Top Tips for How to Write a Business Proposal in 2020
Ten years ago, salespeople might create a proposal using a tool like Microsoft Word or Excel. To accomplish this, they had to search for a template somewhere on the company’s network. These templates might be out-of-date as there were likely multiple versions used for a variety of proposals scattered across the network.
In contrast, creating proposals in 2020 requires a different approach. To be competitive, salespeople need features like electronic signatures, proposal tracking throughout the entire process, a centralized location for all their proposals, and current pricing. These features can be found in top-rate proposal software. In addition to access to these features, salespeople will need these top tips for how to write a business proposal in 2020.
Show Customers How to Solve Their Problems
A great proposal needs to show that your sales rep has a clear understanding of the prospect’s problem. The sales rep will need to collect this information while prospecting. The proposal will then show how the company has a solution that will solve the problem. Make sure your sales reps don’t over-promise in the proposal. This could easily damage the relationship.
Write for the Decision-Maker
As part of their research, the sales rep should find out more about the company they are prospecting. They need to know how long the company has been in that market, their challenges, concerns, and who are the decision-makers. This will help the sales rep understand how to appeal to the decision-maker. Sales reps need to understand what leaders are passionate about within the business. They will also need to have the benefits described in the language that will resonate with that audience.
Clearly Define the Project Goals
Sales reps need to clearly define the project goal. Business proposals need to be written so that the reader fully understands the goal of the project. This goal needs to be consistent with the problem identified. This singular goal needs to use simple language and avoid jargon.
Scope Like a Pro
The description of the project scope needs to list specifically what will be included within the project. It also needs to include items that will be excluded. The sales rep should also clearly define what milestones the project will achieve when successfully completed.
Also, sales reps need to identify any constraints that could cause problems with finishing the project. By listing these limitations, they can minimize the chance of a delay or that the project will be constrained because of potential issues.
Properly defining the scope of the project will help sales reps avoid having to rework the scope and make changes as it progresses. These changes can require that they invest more resources like money and time. Sometimes changes are necessary, but minimizing these changes by clearly defining the scope upfront can avoid the disagreements and additional expense later.
Get the Sequence Correct
First, your sales reps should divide the project into tasks by determining the relationships between the tasks as well as the critical path (the longest stretch of dependent activities). When sales reps sequence activities, they need to identify and then document the relationship among the activities. This will help them create a logical sequence of work they can use to improve the efficiency within the project constraints. As part of this sequence, they can also clearly define milestones.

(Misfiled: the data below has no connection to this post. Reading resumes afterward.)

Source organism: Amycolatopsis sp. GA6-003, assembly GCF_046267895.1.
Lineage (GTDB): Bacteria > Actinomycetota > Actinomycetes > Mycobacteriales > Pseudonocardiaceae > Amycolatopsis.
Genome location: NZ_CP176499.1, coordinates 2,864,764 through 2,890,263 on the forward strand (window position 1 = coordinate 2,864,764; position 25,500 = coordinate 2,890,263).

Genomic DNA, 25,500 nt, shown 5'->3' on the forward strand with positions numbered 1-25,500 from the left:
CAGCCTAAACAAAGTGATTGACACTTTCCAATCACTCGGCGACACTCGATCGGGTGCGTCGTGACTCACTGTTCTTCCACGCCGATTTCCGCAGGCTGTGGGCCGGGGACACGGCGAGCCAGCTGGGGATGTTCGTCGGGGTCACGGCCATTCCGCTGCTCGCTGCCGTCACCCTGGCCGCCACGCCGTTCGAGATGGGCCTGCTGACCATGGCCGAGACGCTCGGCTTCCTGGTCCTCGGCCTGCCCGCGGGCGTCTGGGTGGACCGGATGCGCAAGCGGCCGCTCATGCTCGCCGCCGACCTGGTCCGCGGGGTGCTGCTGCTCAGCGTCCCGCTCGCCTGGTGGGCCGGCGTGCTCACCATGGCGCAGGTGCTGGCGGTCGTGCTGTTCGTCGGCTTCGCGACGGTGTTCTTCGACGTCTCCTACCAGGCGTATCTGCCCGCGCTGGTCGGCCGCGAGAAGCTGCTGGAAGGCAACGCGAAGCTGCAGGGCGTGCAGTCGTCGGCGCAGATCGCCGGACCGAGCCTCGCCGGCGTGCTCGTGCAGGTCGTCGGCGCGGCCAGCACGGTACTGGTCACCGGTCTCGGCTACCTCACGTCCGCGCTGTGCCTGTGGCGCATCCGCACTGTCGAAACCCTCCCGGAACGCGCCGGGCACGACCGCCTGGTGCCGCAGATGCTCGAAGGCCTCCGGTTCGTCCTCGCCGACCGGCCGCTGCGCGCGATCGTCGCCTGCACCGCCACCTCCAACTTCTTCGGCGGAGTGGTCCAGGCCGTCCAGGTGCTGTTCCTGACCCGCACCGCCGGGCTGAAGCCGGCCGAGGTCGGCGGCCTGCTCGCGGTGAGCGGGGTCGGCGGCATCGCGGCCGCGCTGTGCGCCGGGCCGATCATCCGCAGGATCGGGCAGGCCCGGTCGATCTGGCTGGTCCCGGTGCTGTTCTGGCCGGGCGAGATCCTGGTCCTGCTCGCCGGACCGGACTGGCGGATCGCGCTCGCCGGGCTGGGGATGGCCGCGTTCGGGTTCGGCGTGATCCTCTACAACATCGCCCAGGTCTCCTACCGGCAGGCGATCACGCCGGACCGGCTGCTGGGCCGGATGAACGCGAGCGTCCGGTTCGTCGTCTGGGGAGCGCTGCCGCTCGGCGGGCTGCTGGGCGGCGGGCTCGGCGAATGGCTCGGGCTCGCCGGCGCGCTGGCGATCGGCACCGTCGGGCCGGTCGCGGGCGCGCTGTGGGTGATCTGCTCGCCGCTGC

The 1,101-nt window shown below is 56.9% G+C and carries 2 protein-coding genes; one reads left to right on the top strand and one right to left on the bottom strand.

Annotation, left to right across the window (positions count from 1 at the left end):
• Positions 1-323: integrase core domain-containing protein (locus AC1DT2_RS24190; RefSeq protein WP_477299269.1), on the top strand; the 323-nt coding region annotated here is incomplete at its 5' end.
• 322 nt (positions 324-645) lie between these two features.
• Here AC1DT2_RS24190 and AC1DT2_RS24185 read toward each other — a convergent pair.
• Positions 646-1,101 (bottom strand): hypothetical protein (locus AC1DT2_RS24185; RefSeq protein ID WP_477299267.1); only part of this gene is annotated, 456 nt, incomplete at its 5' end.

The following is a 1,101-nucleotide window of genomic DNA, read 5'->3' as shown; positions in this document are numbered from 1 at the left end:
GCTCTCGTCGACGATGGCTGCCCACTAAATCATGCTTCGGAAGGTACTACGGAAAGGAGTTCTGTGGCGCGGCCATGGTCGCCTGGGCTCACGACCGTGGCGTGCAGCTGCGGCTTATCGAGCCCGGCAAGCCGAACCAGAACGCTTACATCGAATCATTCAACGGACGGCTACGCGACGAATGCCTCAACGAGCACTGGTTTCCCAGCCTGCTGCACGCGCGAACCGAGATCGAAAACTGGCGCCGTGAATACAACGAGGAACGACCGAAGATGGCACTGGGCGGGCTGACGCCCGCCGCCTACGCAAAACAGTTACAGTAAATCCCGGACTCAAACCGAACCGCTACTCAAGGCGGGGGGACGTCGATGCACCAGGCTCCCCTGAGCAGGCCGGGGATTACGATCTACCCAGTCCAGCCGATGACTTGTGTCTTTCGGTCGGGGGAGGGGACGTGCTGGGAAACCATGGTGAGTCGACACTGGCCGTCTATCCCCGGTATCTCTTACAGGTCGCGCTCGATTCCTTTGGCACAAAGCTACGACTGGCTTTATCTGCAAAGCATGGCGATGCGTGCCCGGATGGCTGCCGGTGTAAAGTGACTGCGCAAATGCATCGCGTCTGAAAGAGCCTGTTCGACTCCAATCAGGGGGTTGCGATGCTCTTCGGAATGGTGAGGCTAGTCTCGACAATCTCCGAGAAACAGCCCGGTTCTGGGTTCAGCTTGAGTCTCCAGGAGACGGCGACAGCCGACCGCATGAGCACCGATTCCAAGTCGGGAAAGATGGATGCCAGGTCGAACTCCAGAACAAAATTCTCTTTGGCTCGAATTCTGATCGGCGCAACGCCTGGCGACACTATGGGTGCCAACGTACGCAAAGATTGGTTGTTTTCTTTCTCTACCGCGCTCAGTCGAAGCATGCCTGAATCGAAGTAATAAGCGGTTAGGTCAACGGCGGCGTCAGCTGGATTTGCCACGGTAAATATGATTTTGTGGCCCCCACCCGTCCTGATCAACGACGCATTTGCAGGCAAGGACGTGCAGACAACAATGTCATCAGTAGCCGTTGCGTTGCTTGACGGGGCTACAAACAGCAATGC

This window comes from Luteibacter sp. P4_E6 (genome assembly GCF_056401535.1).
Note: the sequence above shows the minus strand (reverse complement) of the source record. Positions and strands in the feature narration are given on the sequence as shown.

Identify (and Share) Critical Milestones
Any important checkpoints along a project should be tracked as a milestone. Sales reps can list these within a proposal as requirements that are needed for the successful completion of the project. This will give them exact points in the project that management can use to track the status. Including these in the proposal will also allow all stakeholders to know which goals are required within the project.
Encourage your sales reps to be concise when writing. Require that they remove any marketing fluff within the proposal. Within the text of the document, remove any slogans. Try to stay away from excited adjectives and adverbs. Remove any “marketing speech” (i.e. synergy, take it offline, think outside the box).
To provide more validity, include data sheets, the statistics, that will help to back up the claims your sales reps are making in the proposal. Always write in an objective, neutral tone of voice.
Understand that building trust can take time. It will always be a factor in the decision-making process. Some ways your sales reps can improve this is to take the following steps:
- Always take the opportunity to clarify any confusing sections of the proposal.
- Take the time during the presentation to listen and ask open-ended questions to learn more. Take notes on what is learned and bring them back for future proposals.
- Include testimonials from existing customers.
- Make the presentation personalized.
- Present options allowing the prospect to make decisions based upon their needs.
- Make sure to always include the latest pricing so it doesn’t have to change later and destroy the trust that has been built.
The Final Touches
These are a few tips on how to write a business proposal. Sales reps should always remember to review the proposal when it’s done and identify any weaknesses. While everyone may brag about value for money, it is more important that your company demonstrates how your improvements will add to profitability.
To learn more about how QuoteWerks can help you write a business proposal, check out our demo.comments powered by Disqus
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